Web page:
The next most popular form of discrimination is that which is geared against the feminine half of the population, stressing the word half as opposed to minority. Although women are not, by number, a minority in America, as the black population or any other nationality, they are still treated as such. It is frowned upon by society for a woman to leave the house and get a job even if the male has left her with three children and no income with which to support them. 13 Once again, employers are less likely to hire a woman, fearing that they will not receive the same quality of work and that the women will require more days off, possibly with pay, decreasing the quantity of work.
A form of discrimination that is much less talked about in today’s society, yet still occurs, is that against the aged American citizens. Once a person reaches the age of sixty-five the initial sign of discrimination is that he or she is forced to retire. Most times, especially in the lower paid jobs already held by underclass members, the aged people are not given any form of pension on which to live for the remaining years of their lives. Therefore, they are forced to live off of their savings, often times never enough to cover even one year of expenses, or to try and get another job. Here they run into another sign of discrimination because employers are not going to want to hire someone older because of the possibility of ill health or death. 14
Having discussed the stigmas and discriminations of the underclass, the question is: what public policies are currently there, if any, that might help Janie and her mother and Mr. and Mrs. Renison bring themselves out of the trenches of poverty, in order to share in the American dream of the “good life?” If there are such policies and programs available, are they successful?
There are literally hundreds of distinct programs and policies that have been created to help the plight of the poor. “Rarely does a session of Congress go by when less than a dozen programs or amendments to existing ones are proposed.” Many anti-poverty programs are very similar in structure; therefore, discussing only some of the major features of some representative programs will be sufficient, focusing on several cash and non-cash assistance programs.
The first type of assistance program is one that gives out cash “bonus” to the recipient. The federal Supplemental Security Income (SSI) program fits into this category. SSI was established to give monetary aid to the aged, the blind, and the permanently disabled who were physically unable to work and provide for themselves. Along the same lines, the federal-state Aid to Families with Dependent Children (AFDC) was established to give some support to low-income families, particularly unwed mothers, who were taking care of numerous small children and are unable to provide properly for their care. A third program, the General Assistance (GA), is operated solely under state and local governments to provide help to those who are poor but do not fit into one of the other two categories. 16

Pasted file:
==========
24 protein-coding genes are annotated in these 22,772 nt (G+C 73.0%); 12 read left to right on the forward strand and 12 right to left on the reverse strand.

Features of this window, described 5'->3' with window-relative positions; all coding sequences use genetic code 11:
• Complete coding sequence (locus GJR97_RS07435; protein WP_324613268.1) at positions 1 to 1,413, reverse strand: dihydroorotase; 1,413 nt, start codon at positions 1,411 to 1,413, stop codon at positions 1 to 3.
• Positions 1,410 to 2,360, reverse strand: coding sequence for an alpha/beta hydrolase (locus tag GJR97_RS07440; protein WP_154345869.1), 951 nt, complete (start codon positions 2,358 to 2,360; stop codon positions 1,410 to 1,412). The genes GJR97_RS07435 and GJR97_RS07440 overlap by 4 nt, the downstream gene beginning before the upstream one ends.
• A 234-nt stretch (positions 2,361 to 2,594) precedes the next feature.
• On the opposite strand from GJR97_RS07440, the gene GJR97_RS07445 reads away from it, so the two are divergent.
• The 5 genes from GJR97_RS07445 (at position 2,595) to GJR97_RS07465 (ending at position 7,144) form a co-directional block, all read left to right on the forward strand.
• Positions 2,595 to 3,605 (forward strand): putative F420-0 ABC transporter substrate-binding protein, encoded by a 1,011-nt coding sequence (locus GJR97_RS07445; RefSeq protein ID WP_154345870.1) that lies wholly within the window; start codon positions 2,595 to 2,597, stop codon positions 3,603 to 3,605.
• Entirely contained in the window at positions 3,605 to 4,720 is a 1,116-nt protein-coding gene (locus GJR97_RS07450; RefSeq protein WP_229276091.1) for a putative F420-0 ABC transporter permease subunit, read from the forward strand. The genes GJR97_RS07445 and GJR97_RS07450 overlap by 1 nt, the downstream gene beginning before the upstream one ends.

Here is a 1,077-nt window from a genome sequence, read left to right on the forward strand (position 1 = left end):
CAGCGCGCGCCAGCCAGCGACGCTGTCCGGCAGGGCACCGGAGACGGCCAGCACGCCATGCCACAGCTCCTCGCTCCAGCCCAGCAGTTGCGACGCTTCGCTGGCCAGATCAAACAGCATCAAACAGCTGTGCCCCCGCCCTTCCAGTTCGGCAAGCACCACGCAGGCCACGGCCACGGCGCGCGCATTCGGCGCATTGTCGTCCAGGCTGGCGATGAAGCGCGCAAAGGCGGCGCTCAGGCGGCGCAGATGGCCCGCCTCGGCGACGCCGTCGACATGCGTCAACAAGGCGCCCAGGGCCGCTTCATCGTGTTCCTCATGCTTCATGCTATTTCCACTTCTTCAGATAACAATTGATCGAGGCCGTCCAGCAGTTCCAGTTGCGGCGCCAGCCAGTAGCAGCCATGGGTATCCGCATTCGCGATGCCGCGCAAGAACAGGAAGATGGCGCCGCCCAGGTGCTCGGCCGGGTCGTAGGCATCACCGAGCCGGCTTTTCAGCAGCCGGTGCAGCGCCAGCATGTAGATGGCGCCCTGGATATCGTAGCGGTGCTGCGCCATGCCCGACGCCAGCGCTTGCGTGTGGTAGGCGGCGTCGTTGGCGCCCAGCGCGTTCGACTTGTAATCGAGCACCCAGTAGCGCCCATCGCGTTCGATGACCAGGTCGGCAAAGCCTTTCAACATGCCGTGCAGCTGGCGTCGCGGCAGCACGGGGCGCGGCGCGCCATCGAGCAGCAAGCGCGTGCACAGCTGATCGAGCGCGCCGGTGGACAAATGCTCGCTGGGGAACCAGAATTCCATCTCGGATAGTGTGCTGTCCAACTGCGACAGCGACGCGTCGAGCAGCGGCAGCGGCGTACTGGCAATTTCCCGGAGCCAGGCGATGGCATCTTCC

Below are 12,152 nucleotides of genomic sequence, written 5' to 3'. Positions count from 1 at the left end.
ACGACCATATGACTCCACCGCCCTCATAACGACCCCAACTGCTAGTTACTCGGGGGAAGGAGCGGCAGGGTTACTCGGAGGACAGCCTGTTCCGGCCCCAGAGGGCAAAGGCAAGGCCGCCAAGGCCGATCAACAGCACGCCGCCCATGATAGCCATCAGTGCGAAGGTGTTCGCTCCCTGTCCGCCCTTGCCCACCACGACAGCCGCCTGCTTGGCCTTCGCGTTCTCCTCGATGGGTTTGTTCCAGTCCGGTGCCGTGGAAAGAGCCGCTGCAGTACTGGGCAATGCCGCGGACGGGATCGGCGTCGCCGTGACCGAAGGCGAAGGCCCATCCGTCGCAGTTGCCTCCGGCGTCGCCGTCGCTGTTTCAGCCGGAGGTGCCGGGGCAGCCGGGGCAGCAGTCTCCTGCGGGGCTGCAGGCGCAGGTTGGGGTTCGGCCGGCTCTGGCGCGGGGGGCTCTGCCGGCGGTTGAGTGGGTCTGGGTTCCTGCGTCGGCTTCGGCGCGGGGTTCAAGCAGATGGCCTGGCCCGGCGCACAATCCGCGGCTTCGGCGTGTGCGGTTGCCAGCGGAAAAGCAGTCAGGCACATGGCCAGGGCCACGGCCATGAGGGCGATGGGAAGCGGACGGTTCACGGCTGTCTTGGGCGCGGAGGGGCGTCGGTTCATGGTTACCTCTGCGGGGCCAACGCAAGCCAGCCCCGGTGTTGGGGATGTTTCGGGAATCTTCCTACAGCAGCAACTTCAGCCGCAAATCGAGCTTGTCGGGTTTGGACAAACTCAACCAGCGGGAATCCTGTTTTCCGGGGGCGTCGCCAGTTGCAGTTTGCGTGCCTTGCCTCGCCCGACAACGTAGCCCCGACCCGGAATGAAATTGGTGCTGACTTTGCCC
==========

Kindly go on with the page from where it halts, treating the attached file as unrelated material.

There are also a variety of non-cash assistance programs that have become very popular, the biggest of which is Medicaid, the program which provides medical services to the poor. Under Medicaid, an eligible person can use the services of a hospital or doctor and pay for it through the government instead of from his own pocket or through a private insurance company. Food stamps are another widely used program for the benefit of the poor. Food stamps are simply coupons that allow the recipient to buy food at a discount. The average needy family pays only $10 for every $100 worth of food through this program, redeeming the stamps at participating grocery stores for face value. In addition to medical services and food, a poor family can also receive housing assistance. Most times this housing is provided in the form of public housing projects owned and operated by the government. Unfortunately, although they may enjoy having cheap rent, they usually have to sacrifice a decent living environment. 17
The Old Age, Survivors, Disability and Health Insurance Program, more popularly known as Social Security, is a very different type of aid program. Social Security benefits are not reserved simply for those who are in need of assistance, but are distributed primarily to those who made prior contributions to the program’s funds. The financing of Social Security comes from the imposition of special taxes in employment income. These contributions are not reserved for those individuals who are currently paying taxes; rather, they are used to provide benefits to those who are now over sixty-five and who no longer work and provide for themselves. There is, however, the stipulation that the aged individual had to contribute to the program earlier. 18